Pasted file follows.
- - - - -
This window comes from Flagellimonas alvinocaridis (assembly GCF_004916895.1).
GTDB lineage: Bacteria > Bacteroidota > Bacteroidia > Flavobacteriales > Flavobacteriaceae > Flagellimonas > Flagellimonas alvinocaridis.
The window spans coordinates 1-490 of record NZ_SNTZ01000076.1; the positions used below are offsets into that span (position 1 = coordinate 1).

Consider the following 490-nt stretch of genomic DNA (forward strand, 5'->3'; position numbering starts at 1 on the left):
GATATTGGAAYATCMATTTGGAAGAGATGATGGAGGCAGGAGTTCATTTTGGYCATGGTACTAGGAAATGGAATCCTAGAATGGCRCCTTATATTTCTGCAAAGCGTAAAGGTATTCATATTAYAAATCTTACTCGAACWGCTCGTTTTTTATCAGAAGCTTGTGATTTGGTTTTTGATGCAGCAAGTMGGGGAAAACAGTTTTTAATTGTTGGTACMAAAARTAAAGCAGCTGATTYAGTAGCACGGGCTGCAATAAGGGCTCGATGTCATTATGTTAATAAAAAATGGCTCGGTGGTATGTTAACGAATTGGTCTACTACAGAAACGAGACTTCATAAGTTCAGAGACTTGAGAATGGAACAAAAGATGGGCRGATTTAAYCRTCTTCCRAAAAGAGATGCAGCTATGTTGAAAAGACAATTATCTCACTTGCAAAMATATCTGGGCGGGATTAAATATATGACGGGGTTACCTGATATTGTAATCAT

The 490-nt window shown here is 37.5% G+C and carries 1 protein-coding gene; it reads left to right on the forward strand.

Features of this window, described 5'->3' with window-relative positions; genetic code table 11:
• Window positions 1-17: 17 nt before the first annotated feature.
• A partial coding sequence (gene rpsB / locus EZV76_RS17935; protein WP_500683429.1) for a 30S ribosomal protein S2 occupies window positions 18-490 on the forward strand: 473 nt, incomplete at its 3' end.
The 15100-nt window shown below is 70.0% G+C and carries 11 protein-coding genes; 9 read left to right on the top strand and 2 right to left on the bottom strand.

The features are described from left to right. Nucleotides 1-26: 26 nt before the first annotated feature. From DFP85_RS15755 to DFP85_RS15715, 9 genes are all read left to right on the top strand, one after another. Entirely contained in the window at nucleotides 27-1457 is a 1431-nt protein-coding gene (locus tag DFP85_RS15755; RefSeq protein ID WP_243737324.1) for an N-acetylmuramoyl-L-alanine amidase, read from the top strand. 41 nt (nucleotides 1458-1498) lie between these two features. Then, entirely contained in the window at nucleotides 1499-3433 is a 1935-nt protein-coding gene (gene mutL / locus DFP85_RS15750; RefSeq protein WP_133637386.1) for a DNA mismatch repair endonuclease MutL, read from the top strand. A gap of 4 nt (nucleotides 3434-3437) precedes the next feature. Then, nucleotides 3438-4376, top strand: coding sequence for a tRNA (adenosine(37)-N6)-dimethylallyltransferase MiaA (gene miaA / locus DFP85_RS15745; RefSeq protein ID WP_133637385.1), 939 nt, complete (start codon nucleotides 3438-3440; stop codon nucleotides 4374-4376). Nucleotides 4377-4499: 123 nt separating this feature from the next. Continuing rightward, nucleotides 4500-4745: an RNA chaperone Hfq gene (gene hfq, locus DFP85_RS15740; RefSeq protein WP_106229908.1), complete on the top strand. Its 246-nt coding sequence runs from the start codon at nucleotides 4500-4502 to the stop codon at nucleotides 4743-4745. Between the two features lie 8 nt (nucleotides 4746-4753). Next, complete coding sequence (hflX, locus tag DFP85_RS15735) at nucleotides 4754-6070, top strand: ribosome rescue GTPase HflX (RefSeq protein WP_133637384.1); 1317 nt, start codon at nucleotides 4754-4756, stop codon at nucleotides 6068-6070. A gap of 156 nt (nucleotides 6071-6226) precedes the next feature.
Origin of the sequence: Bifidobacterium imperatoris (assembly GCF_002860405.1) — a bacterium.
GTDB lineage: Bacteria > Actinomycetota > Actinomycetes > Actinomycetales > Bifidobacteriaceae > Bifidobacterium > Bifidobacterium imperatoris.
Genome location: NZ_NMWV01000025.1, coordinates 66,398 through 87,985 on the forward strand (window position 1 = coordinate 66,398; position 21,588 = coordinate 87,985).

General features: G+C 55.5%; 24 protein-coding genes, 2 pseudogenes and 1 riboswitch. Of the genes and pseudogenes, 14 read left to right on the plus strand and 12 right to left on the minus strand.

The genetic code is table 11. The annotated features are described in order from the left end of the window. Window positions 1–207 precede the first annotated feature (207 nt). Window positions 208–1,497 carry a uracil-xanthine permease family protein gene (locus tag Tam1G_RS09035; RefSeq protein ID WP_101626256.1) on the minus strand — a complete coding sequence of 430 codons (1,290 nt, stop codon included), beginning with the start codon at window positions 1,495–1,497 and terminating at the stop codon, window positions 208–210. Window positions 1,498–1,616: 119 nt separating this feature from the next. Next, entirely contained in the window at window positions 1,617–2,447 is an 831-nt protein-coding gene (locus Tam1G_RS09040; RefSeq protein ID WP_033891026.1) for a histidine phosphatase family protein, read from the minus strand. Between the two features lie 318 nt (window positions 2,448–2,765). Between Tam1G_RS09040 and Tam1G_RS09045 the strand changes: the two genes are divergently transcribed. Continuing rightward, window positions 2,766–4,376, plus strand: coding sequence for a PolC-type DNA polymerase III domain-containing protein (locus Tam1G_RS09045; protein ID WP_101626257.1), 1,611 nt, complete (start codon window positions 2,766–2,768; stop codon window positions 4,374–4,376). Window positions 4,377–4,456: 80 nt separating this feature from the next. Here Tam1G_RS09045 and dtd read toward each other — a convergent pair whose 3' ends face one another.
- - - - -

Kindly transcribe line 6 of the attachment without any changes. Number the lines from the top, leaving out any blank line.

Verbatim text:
The 490-nt window shown here is 37.5% G+C and carries 1 protein-coding gene; it reads left to right on the forward strand.